Gastric banding

As a last resort, it can be an effective way to drop the life-threatening kilos.
 
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04.Bariatric surgery: what's what?

Gastric banding

The band is like an inflatable ring, placed around the top of the stomach. This slows down the speed of food travelling through the opening, and the sensation creates a feeling of satiety (fullness), leading to smaller meals. The device has an access port that lies underneath the skin, and the size of the band can be altered by injecting saline to make it tighter, or withdrawing saline to make it looser, without the need for even a local anaesthetic. This adjustability is a large part of its appeal – it means the size of the opening can be tailored very precisely to an individual’s needs, and even altered over time (during pregnancy or illness it can be loosened, for example).

Laparoscopic “tube” or “sleeve” gastrectomy

In this relatively new technique, your stomach is stapled down its length, leaving a wide tube running between the oesophagus and intestine. Volume is reduced from about 1L to 100mL-200mL. The procedure is done laparoscopically, and simply reduces the amount of food you can eat, not the type. Initial weight loss appears to be slightly higher than gastric banding, with a similar performance in terms of maintaining weight loss.
Because it’s a “set-and-forget” procedure, it may be a better option than banding for people in rural and remote areas who don’t have access to banding clinics. The procedure is relatively new, so long-term data are scarce. However, it can fail over time due to the tube stretching and creating a bigger pouch. If weight loss is insufficient, surgery to re-route food through the small intestine (a biliopancreatic diversion and/or duodenal switch), reducing absorption of fat and other nutrients, can be done at a later date.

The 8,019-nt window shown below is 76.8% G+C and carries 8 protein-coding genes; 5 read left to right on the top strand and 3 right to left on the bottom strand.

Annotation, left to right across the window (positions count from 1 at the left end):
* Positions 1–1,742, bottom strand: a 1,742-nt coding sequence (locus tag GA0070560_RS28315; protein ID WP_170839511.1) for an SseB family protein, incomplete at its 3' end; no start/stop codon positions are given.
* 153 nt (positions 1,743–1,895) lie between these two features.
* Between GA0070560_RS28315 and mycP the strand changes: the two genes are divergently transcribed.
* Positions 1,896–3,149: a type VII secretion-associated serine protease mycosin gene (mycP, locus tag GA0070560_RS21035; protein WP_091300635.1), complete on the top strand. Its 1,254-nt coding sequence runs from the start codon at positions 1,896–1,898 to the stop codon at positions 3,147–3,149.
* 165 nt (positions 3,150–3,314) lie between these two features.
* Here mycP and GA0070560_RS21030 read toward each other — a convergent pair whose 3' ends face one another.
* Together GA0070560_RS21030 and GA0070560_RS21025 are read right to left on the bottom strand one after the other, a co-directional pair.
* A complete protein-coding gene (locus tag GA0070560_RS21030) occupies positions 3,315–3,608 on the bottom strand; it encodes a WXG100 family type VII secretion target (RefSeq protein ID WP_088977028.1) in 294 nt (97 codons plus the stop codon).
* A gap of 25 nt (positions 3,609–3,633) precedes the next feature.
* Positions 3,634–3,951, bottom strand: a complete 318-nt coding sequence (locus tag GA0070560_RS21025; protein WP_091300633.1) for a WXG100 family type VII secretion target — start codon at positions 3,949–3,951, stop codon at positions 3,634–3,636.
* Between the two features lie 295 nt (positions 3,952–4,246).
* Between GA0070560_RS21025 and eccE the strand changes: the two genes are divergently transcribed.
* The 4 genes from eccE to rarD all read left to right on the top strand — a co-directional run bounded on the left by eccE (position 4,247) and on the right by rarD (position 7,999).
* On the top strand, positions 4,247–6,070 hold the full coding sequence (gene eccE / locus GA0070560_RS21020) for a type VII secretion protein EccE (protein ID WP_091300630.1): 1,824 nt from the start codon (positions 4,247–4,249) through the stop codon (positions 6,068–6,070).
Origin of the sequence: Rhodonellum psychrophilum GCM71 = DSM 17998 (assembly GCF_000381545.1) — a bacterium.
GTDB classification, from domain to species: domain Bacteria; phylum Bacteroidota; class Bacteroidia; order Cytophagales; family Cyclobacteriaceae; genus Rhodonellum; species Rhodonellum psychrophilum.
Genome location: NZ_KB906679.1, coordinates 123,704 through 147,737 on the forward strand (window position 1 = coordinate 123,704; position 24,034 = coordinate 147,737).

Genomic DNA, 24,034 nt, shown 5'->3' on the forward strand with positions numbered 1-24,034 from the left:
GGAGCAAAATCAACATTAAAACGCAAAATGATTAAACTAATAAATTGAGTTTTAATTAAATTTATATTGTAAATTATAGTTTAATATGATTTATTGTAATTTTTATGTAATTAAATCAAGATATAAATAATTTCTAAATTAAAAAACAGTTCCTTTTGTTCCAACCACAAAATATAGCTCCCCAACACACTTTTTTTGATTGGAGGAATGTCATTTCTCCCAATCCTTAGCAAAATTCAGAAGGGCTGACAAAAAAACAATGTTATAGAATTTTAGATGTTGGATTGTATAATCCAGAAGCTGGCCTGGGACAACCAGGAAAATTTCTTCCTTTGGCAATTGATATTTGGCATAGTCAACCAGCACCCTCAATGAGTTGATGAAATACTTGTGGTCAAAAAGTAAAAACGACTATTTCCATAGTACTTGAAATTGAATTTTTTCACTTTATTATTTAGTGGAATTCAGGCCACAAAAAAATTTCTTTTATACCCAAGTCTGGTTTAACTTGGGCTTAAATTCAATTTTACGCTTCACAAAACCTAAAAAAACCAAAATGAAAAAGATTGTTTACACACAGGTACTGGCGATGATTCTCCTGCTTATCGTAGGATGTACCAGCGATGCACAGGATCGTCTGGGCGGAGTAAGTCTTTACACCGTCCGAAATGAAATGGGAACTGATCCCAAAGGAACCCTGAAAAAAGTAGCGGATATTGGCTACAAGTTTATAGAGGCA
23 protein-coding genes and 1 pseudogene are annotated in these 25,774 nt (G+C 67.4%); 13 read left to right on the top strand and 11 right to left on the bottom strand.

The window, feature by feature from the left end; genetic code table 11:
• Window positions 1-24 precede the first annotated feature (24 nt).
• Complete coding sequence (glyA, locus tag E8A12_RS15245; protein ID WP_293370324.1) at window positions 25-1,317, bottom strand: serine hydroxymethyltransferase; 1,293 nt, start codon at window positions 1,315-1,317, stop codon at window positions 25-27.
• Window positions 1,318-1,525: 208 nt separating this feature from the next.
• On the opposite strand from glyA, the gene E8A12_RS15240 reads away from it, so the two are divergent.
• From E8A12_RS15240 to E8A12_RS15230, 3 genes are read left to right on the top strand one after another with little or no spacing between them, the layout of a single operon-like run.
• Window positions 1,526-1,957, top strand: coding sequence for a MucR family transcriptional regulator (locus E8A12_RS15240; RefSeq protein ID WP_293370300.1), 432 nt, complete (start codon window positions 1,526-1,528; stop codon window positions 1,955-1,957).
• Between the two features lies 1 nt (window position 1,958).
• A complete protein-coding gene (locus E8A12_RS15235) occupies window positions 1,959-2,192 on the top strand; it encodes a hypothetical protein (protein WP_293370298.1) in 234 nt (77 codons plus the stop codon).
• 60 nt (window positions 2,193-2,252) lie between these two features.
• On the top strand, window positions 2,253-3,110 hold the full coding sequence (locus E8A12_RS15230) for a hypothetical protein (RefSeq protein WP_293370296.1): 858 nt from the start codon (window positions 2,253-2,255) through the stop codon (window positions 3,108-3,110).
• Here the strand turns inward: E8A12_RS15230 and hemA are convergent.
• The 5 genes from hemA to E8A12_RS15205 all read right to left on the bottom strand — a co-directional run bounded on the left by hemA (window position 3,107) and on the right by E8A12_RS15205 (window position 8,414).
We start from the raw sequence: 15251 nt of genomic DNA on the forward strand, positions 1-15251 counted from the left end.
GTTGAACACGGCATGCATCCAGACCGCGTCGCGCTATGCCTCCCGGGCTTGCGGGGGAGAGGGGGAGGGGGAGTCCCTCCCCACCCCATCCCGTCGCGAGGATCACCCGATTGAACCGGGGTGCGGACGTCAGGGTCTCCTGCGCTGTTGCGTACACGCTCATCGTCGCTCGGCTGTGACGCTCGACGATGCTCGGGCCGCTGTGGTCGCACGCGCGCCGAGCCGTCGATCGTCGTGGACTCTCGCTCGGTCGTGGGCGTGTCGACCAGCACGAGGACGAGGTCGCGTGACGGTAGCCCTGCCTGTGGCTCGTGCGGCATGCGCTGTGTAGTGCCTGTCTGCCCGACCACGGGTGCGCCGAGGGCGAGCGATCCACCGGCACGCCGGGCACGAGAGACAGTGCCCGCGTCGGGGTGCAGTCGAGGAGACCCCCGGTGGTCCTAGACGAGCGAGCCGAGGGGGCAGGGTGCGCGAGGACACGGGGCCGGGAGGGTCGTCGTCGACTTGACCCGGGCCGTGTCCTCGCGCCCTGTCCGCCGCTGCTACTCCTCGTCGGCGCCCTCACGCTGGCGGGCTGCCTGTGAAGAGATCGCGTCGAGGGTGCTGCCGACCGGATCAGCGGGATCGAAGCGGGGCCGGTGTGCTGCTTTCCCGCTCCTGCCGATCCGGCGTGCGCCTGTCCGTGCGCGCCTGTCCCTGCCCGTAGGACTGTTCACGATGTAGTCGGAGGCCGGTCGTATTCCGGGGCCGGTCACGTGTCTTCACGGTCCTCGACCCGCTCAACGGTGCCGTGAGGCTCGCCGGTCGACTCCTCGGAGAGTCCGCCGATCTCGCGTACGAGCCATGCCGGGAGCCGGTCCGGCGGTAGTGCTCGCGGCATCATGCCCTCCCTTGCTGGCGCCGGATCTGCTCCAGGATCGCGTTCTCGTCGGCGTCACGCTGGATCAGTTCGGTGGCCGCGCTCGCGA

Gastric bypass

This procedure combines restriction of stomach volume and reducing absorption of fat and other nutrients, and variations of the procedure account for more than half of all bariatric procedures performed worldwide. The stomach is divided into a small upper pouch and a much larger, lower pouch, and the small intestine is surgically “rearranged” to allow both pouches to stay connected to it.
This procedure has a long track record, with good rates of weight loss, and may be recommended for people likely to sabotage their own weight loss by eating sweets, chocolates, ice-cream, milkshakes and other low-bulk energy dense foods. This “dumping syndrome” means such foods go straight through, causing diarrhoea and foul-smelling stools. The procedure isn’t reversible, and you’ll need a nutritional supplement for the rest of your life.

 

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